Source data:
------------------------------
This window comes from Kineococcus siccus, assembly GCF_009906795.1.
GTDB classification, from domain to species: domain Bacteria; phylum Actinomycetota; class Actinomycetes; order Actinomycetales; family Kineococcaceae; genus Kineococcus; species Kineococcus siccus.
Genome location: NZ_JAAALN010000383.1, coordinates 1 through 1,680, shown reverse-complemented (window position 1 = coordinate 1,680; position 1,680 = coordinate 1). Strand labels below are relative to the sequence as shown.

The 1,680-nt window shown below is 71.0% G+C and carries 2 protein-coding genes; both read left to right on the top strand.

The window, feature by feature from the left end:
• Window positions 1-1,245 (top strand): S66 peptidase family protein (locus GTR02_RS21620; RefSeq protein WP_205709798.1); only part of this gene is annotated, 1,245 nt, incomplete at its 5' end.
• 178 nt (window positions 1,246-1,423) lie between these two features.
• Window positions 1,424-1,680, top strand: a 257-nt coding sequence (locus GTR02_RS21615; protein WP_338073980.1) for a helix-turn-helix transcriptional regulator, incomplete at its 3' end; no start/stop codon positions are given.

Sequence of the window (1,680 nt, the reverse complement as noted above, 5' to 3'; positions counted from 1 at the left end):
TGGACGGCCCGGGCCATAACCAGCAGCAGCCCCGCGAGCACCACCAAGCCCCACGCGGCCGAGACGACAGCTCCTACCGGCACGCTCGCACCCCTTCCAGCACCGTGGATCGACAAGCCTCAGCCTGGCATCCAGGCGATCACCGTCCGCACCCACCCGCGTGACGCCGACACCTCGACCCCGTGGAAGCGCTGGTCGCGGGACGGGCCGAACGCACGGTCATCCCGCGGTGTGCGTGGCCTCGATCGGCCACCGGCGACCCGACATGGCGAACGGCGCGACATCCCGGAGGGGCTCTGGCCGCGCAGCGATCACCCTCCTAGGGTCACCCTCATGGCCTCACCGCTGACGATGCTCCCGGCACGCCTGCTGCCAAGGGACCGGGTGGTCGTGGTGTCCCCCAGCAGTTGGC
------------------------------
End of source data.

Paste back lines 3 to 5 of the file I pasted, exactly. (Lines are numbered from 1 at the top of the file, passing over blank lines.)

Genome location: NZ_JAAALN010000383.1, coordinates 1 through 1,680, shown reverse-complemented (window position 1 = coordinate 1,680; position 1,680 = coordinate 1). Strand labels below are relative to the sequence as shown.

The 1,680-nt window shown below is 71.0% G+C and carries 2 protein-coding genes; both read left to right on the top strand.

The window, feature by feature from the left end: